Measure G puts Fresno trash fight into uncharted territory

The Fresno BeeApril 20, 2013 

Starbucks in north Fresno -- the mayor sipping coffee and discussing city policy.

No, it's not Alan Autry, though this scenario certainly fit the former mayor's style.

It's Mayor Ashley Swearengin in a scene that highlights just how unusual things are getting now that the Measure G trash-outsourcing campaign is here.

Approving Measure G "is about doing what's good for our community," Swearengin said Friday morning at the packed Starbucks at Palm and Herndon avenues.

Outsourcing opponents strongly disagree, of course.

But why did Swearengin, who vowed in her 2008 campaign to be a nose-to-City-Hall-grindstone mayor, insist on making her pitch at a coffee shop? Because she's got no choice now that a major piece of legislation has, in a turn of events unprecedented in Fresno history, been removed from City Hall's clutches and handed to voters.

Voters in a special election on June 4 will face a simple question called Measure G: Should the ordinance handing over the city's 105,000 home trash accounts to a private hauler be approved?

A sharply divided City Council adopted the ordinance in December. Swearengin signed it shortly before Christmas.

But outsourcing opponents in January stunned nearly everyone at City Hall by gathering enough voter signatures to give the final decision to the people.

In a heartbeat, a seemingly routine piece of city law-making turned into a political campaign much like a re-election bid. Swearengin, outsourcing's biggest fan, is prohibited by law from campaigning on city property.

Pushing the Yes on G message "is separate from the daily administration of the city," Swearengin said.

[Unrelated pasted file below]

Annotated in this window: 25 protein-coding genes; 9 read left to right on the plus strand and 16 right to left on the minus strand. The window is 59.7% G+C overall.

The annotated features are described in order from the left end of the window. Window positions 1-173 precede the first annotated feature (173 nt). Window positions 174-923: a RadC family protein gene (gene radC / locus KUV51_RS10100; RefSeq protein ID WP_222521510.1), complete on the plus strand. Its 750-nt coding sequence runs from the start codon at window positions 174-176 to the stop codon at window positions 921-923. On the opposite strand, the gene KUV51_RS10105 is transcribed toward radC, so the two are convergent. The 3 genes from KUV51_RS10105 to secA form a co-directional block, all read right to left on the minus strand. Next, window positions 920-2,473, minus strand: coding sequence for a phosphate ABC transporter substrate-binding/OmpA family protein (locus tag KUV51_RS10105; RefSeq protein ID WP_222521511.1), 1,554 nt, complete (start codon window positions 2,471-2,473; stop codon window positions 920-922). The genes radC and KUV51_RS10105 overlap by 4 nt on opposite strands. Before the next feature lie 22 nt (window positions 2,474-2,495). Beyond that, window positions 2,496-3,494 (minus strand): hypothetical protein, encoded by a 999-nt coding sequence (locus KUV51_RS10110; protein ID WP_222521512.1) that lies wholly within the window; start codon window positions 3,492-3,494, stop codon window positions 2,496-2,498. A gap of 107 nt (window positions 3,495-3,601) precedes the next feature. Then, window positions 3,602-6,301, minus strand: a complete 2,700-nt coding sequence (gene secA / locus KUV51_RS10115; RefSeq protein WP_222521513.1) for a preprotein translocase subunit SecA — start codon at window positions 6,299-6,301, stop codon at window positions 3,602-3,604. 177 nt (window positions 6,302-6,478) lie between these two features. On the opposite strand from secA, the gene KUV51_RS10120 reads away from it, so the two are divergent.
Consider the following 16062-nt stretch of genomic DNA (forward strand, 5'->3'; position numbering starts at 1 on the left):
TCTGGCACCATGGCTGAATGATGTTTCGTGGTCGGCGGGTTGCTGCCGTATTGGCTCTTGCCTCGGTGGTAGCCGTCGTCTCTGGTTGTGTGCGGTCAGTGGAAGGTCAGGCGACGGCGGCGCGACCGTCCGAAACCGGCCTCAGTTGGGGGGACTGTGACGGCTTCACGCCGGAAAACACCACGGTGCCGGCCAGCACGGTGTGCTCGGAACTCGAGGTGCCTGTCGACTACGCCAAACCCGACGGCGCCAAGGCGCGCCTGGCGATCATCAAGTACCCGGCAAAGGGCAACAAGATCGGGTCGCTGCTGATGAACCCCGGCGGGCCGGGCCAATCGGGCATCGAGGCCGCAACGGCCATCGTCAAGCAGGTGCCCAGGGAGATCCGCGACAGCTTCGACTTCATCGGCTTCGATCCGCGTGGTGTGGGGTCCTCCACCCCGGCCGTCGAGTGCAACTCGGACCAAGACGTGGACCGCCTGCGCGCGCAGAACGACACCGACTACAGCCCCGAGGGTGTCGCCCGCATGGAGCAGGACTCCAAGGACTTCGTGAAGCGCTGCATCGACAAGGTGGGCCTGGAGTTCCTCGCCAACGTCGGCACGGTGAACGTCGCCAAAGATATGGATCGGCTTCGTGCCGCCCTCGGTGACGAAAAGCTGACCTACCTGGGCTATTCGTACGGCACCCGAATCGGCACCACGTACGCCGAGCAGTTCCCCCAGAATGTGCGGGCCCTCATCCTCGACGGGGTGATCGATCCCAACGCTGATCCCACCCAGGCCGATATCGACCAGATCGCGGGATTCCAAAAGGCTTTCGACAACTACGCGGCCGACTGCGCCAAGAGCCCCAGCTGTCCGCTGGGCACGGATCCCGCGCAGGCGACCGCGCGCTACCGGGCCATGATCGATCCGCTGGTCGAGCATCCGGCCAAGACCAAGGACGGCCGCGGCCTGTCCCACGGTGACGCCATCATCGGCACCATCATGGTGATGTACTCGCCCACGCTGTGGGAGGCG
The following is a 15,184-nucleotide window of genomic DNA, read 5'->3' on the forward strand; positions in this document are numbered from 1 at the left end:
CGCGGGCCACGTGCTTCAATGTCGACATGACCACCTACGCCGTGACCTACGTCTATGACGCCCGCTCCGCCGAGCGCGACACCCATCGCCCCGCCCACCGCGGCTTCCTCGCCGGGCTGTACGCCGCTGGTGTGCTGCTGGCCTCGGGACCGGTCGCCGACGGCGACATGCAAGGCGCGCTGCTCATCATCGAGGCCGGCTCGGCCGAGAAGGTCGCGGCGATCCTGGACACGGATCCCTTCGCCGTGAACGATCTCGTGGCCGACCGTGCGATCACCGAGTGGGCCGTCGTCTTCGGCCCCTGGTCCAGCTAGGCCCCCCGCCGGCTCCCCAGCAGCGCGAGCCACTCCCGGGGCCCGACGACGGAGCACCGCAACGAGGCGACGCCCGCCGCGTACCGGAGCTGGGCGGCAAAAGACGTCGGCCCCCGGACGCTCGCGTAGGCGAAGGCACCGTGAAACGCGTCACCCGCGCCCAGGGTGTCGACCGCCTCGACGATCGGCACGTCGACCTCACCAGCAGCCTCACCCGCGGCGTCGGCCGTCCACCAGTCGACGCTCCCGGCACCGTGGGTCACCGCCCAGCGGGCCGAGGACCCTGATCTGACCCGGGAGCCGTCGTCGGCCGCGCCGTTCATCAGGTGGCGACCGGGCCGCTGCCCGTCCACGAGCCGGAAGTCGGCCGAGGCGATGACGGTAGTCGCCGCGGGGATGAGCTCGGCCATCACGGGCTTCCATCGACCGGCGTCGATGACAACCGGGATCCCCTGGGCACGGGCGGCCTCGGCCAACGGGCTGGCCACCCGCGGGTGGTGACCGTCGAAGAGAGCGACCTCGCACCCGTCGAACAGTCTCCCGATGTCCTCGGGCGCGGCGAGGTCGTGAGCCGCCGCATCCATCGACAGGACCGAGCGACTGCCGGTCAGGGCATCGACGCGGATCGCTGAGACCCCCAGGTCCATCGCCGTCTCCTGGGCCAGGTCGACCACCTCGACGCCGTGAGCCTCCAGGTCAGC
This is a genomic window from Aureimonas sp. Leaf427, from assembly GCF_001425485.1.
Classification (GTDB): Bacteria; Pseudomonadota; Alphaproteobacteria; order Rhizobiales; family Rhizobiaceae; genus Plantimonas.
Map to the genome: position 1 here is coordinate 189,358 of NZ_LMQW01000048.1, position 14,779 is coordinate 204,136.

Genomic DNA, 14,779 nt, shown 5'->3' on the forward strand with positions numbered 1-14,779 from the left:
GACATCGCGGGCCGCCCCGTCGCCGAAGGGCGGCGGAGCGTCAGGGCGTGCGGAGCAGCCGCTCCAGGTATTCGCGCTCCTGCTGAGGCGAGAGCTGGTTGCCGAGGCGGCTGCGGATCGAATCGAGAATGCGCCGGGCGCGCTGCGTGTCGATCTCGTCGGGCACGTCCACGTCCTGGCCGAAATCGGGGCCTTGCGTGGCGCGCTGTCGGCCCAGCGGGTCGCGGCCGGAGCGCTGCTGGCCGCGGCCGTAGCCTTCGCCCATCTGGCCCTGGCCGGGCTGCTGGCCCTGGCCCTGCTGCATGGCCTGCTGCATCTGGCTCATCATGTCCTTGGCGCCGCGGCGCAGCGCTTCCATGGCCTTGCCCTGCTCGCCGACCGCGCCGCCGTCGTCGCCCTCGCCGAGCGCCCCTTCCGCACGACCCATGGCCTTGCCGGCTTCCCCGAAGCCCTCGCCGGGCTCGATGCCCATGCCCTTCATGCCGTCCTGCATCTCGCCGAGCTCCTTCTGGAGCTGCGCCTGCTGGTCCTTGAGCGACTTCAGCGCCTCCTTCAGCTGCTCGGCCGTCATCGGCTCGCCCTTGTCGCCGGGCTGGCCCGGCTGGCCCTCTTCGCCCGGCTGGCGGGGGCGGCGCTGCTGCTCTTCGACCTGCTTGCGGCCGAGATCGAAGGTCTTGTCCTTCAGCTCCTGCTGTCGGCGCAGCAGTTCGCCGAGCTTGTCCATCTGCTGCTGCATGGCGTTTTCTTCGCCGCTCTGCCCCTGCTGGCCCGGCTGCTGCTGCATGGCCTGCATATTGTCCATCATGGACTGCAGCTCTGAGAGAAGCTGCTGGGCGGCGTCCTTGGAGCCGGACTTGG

Starbucks, doughnut shops and the media figure to be Swearengin's soap box for the next six weeks.

But moving the outsourcing question from the politicians to the people is forcing changes in strategy for No on G folks, as well.

"Measure G is not good for Fresno," said Dee Barnes, president of the city's white-collar union.

Barnes and Marina Magdaleno, head of the city's blue-collar union, have been to the anti-outsourcing effort what Swearengin is to the pro-outsourcing side -- the public face always in front of a camera or microphone.

Not anymore, if Barnes and Magdaleno get their way.

"Marina and I are helping with the campaign because we've been living and breathing this for the past year," Barnes said Friday. "But we we're just a small piece of it."

Barnes said she and Magdaleno don't want the election to get caught up in something irrelevant like their union connections and drowning out their message that outsourcing would be a disaster for Fresnans.

What's in store for Fresno in the Measure G campaign? Neither side will open its playbook for public viewing, but it's not hard to make an educated guess.

-- Get lots of money.

-- Woo those who vote regularly.

-- Deliver a focused message.

-- Don't risk alienating undecideds by demonizing the other side (at least not until things get desperate).

As of mid-Friday afternoon, the Yes on G folks had raised more money -- but the gap is closing.

According to City Clerk records, the Yes on G campaign has hauled in a little more than $140,000. The biggest check came from Mid Valley Disposal, the local hauler in line to pick up Fresno's residential trash for the next eight years.

Triple B Ranch of Clovis and Valley Wide Beverage of Fresno are other major contributors at $10,000 each.

The No on G campaign has taken in $55,000. Labor and a committee connected to Assembly Member (and former Fresno City Council member) Henry T. Perea are the big donors. Barnes said her union (Fresno City Employees Association) voted several days ago to contribute $40,000.

With FCEA's contribution, the No on G war chest nears $100,000.

About 150 positions will be affected by outsourcing. Most are filled by members of Magdaleno's union. Some come under FCEA's umbrella. The blue-collar union appears 100% behind efforts to defeat Measure G.